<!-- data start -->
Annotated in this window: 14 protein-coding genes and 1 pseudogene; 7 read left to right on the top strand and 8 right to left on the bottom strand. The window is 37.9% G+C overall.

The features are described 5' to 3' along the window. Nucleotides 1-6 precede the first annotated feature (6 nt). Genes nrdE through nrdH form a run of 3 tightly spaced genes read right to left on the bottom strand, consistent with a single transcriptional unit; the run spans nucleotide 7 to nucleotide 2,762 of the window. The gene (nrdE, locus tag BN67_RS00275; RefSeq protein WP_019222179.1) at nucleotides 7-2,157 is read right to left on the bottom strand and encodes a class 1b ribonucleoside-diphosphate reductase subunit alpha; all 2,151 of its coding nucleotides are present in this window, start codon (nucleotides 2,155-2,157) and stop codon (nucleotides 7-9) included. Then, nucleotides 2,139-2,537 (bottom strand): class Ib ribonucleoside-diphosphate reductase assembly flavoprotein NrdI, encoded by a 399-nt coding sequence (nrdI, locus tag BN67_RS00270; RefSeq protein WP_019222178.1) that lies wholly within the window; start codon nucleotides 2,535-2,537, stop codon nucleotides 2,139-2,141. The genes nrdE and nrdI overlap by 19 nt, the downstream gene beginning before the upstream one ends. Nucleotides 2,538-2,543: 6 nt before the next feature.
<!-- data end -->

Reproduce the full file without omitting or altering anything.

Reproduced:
Annotated in this window: 14 protein-coding genes and 1 pseudogene; 7 read left to right on the top strand and 8 right to left on the bottom strand. The window is 37.9% G+C overall.

The features are described 5' to 3' along the window. Nucleotides 1-6 precede the first annotated feature (6 nt). Genes nrdE through nrdH form a run of 3 tightly spaced genes read right to left on the bottom strand, consistent with a single transcriptional unit; the run spans nucleotide 7 to nucleotide 2,762 of the window. The gene (nrdE, locus tag BN67_RS00275; RefSeq protein WP_019222179.1) at nucleotides 7-2,157 is read right to left on the bottom strand and encodes a class 1b ribonucleoside-diphosphate reductase subunit alpha; all 2,151 of its coding nucleotides are present in this window, start codon (nucleotides 2,155-2,157) and stop codon (nucleotides 7-9) included. Then, nucleotides 2,139-2,537 (bottom strand): class Ib ribonucleoside-diphosphate reductase assembly flavoprotein NrdI, encoded by a 399-nt coding sequence (nrdI, locus tag BN67_RS00270; RefSeq protein WP_019222178.1) that lies wholly within the window; start codon nucleotides 2,535-2,537, stop codon nucleotides 2,139-2,141. The genes nrdE and nrdI overlap by 19 nt, the downstream gene beginning before the upstream one ends. Nucleotides 2,538-2,543: 6 nt before the next feature.